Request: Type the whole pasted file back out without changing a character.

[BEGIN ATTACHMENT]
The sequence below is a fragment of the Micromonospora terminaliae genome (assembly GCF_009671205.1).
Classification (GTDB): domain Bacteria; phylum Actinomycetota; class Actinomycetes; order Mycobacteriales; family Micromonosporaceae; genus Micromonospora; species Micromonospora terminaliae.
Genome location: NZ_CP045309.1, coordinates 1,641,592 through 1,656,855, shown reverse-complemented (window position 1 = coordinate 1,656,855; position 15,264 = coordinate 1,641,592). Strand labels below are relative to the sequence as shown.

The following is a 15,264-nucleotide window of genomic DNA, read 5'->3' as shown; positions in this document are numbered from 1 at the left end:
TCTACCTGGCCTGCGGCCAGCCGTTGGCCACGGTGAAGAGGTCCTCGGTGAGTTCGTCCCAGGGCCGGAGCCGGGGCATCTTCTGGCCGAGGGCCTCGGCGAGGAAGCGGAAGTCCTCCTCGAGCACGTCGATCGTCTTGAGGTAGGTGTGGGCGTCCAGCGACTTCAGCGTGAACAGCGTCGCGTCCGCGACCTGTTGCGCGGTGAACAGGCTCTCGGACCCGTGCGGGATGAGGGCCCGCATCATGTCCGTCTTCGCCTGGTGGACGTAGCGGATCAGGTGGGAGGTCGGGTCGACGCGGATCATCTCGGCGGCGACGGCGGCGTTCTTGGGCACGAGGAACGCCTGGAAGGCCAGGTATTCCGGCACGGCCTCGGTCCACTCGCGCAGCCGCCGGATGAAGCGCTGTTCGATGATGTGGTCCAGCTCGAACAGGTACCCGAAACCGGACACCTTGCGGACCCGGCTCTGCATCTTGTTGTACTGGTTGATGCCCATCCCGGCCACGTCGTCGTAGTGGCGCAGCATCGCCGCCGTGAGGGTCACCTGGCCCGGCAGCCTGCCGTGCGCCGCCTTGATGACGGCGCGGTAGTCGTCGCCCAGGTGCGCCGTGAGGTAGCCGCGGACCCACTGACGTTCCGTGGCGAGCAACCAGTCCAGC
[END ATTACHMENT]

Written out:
The sequence below is a fragment of the Micromonospora terminaliae genome (assembly GCF_009671205.1).
Classification (GTDB): domain Bacteria; phylum Actinomycetota; class Actinomycetes; order Mycobacteriales; family Micromonosporaceae; genus Micromonospora; species Micromonospora terminaliae.
Genome location: NZ_CP045309.1, coordinates 1,641,592 through 1,656,855, shown reverse-complemented (window position 1 = coordinate 1,656,855; position 15,264 = coordinate 1,641,592). Strand labels below are relative to the sequence as shown.

The following is a 15,264-nucleotide window of genomic DNA, read 5'->3' as shown; positions in this document are numbered from 1 at the left end:
TCTACCTGGCCTGCGGCCAGCCGTTGGCCACGGTGAAGAGGTCCTCGGTGAGTTCGTCCCAGGGCCGGAGCCGGGGCATCTTCTGGCCGAGGGCCTCGGCGAGGAAGCGGAAGTCCTCCTCGAGCACGTCGATCGTCTTGAGGTAGGTGTGGGCGTCCAGCGACTTCAGCGTGAACAGCGTCGCGTCCGCGACCTGTTGCGCGGTGAACAGGCTCTCGGACCCGTGCGGGATGAGGGCCCGCATCATGTCCGTCTTCGCCTGGTGGACGTAGCGGATCAGGTGGGAGGTCGGGTCGACGCGGATCATCTCGGCGGCGACGGCGGCGTTCTTGGGCACGAGGAACGCCTGGAAGGCCAGGTATTCCGGCACGGCCTCGGTCCACTCGCGCAGCCGCCGGATGAAGCGCTGTTCGATGATGTGGTCCAGCTCGAACAGGTACCCGAAACCGGACACCTTGCGGACCCGGCTCTGCATCTTGTTGTACTGGTTGATGCCCATCCCGGCCACGTCGTCGTAGTGGCGCAGCATCGCCGCCGTGAGGGTCACCTGGCCCGGCAGCCTGCCGTGCGCCGCCTTGATGACGGCGCGGTAGTCGTCGCCCAGGTGCGCCGTGAGGTAGCCGCGGACCCACTGACGTTCCGTGGCGAGCAACCAGTCCAGC